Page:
Opera Review: Jakob Lenz @ Hampstead Theatre

By Sam Smith Last edited 79 months ago
Opera Review: Jakob Lenz @ Hampstead Theatre

The English National Opera’s spring season begins with a co-production with the Hampstead Theatre, and a strong contender for the most offbeat operatic experience of the year.

Wolfgang Rihm’s Jakob Lenz (1978) tells of the eighteenth century ‘Sturm und Drang’ poet, whose infatuation with Friederike Brion, a young woman whom Goethe adored, pushes him to such despair that even suicide ceases to be an option.

In the first ever English translation, produced by Richard Stokes to commemorate the German composer’s sixtieth birthday, there are no holds barred. The set is a heavy swamp of water, reeds and mud, framed by the silhouette of a church, while the drowning of a girl is portrayed with disturbing realism.

They say that getting naked is the highest sacrifice one can make for art, but repeatedly plunging neck deep into water while maintaining perfect tone must run it a close second. This is what Andrew Shore, one of the greatest actors in the operatic business, does in a performance as Lenz that will live long in the memory. Shore’s achievement is to make the poet’s despair so all-embracing that we could never picture him as being anything other than disturbed to the point of wretchedness. He is complemented by Jonathan Best’s excellent Pastor, and Richard Roberts’ foppish Kaufmann whose own approach to art we find easy to view through Lenz’s eyes as fatuous.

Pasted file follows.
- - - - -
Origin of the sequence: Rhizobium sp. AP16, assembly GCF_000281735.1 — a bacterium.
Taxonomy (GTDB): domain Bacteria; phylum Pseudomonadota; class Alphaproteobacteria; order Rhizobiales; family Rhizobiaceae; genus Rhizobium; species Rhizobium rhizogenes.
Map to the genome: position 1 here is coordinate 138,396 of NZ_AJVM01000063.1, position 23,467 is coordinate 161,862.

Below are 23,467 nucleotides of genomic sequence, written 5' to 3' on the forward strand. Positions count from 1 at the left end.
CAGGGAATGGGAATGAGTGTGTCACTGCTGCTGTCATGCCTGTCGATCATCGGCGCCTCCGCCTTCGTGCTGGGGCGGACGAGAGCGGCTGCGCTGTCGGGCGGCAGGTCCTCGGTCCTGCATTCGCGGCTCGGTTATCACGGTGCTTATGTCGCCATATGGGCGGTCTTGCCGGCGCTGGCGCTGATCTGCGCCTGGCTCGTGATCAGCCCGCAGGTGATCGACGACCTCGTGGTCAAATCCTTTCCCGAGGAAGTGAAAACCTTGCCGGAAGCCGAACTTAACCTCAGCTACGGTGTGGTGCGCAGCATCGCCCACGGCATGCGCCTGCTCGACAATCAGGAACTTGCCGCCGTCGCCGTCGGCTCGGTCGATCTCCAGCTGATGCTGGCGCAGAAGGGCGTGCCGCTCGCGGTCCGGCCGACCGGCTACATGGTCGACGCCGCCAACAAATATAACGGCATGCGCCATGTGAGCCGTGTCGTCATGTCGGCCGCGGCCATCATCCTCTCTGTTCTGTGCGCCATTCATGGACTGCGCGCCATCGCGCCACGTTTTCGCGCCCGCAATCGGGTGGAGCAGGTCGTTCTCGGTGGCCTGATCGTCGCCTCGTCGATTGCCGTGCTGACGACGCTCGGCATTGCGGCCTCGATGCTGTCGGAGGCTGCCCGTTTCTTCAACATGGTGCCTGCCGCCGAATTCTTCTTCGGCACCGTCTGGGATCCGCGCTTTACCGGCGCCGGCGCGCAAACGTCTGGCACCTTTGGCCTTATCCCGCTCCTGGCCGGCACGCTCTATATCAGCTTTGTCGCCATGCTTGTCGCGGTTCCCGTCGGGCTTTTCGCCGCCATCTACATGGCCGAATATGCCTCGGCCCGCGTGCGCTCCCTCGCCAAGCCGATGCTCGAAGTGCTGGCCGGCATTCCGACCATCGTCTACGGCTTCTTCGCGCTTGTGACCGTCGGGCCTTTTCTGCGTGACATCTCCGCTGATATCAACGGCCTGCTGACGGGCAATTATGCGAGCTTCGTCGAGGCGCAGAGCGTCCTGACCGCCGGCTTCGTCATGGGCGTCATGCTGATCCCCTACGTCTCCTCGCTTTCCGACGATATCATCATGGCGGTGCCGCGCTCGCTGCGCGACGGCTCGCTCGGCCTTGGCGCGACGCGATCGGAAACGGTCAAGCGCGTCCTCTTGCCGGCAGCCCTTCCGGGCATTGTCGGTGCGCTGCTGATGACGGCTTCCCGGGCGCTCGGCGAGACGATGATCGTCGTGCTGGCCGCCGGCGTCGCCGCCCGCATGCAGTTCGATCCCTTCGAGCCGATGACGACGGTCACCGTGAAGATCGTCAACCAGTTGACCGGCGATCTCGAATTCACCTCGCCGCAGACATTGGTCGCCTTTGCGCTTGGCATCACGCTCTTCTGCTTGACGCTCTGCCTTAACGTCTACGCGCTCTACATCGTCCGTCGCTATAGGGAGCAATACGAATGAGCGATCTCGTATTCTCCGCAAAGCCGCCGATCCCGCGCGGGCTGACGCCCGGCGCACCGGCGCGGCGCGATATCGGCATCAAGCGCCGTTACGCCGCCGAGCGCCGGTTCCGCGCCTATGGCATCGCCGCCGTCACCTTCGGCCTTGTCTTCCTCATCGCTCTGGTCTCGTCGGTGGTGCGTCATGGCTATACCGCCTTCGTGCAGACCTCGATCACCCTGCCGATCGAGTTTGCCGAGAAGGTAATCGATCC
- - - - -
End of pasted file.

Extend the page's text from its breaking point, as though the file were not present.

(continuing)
Rihm’s music is all sliding strings, sinuous wind, haunting percussion and choral chanting and wailing. It is conducted exceptionally well by Alex Ingram, although it will never be the most accessible score for first time opera-goers.

Jakob Lenz is a must for any fan of either Rihm or Shore, but at £45 for a seventy minute chamber opera, it is a large investment for the merely curious. Greater value probably lies in one of the ENO’s other five productions this season, with the Coliseum offering tickets at a wider range of prices for both the classics and rarities. This should not, however, detract from the quality of Sam Brown’s production, which could hardly do greater justice to Rihm’s incredible creation.

Until 27 April (six performances). Tickets: 020 7722 9301 or from the Hampstead Theatre website.    

The performance on 26 April will be recorded for a future broadcast on BBC Radio 3, unspecified at the time of writing.

Photo: Andrew Shore as the poet, Jakob Lenz, and Suzy Cooper as the object of his infatuation, Friederike Brion, © Stephen Cummiskey.

Last Updated 18 April 2012